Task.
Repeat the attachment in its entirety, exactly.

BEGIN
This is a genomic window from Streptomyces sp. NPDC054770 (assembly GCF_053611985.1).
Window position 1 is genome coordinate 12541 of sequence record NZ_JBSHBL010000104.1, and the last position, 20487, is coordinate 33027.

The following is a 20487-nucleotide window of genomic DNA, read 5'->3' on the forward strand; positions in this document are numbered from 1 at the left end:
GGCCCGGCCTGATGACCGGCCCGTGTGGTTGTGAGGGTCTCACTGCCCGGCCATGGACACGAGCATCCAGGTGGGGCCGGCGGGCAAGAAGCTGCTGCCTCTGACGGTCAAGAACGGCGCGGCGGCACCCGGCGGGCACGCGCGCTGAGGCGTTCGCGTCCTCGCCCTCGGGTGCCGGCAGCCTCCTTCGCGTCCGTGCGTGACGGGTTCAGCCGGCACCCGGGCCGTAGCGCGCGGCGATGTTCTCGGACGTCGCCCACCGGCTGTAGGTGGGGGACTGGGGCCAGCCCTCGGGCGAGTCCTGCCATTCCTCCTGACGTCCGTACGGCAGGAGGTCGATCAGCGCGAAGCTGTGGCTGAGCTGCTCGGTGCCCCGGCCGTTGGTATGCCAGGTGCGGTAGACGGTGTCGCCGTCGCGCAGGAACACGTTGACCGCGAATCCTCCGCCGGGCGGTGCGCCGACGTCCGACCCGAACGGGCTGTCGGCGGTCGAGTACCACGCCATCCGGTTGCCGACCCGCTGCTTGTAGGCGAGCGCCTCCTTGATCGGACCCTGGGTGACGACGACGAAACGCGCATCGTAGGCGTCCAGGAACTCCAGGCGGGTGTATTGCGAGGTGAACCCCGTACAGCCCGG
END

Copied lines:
This is a genomic window from Streptomyces sp. NPDC054770 (assembly GCF_053611985.1).
Window position 1 is genome coordinate 12541 of sequence record NZ_JBSHBL010000104.1, and the last position, 20487, is coordinate 33027.

The following is a 20487-nucleotide window of genomic DNA, read 5'->3' on the forward strand; positions in this document are numbered from 1 at the left end:
GGCCCGGCCTGATGACCGGCCCGTGTGGTTGTGAGGGTCTCACTGCCCGGCCATGGACACGAGCATCCAGGTGGGGCCGGCGGGCAAGAAGCTGCTGCCTCTGACGGTCAAGAACGGCGCGGCGGCACCCGGCGGGCACGCGCGCTGAGGCGTTCGCGTCCTCGCCCTCGGGTGCCGGCAGCCTCCTTCGCGTCCGTGCGTGACGGGTTCAGCCGGCACCCGGGCCGTAGCGCGCGGCGATGTTCTCGGACGTCGCCCACCGGCTGTAGGTGGGGGACTGGGGCCAGCCCTCGGGCGAGTCCTGCCATTCCTCCTGACGTCCGTACGGCAGGAGGTCGATCAGCGCGAAGCTGTGGCTGAGCTGCTCGGTGCCCCGGCCGTTGGTATGCCAGGTGCGGTAGACGGTGTCGCCGTCGCGCAGGAACACGTTGACCGCGAATCCTCCGCCGGGCGGTGCGCCGACGTCCGACCCGAACGGGCTGTCGGCGGTCGAGTACCACGCCATCCGGTTGCCGACCCGCTGCTTGTAGGCGAGCGCCTCCTTGATCGGACCCTGGGTGACGACGACGAAACGCGCATCGTAGGCGTCCAGGAACTCCAGGCGGGTGTATTGCGAGGTGAACCCCGTACAGCCCGG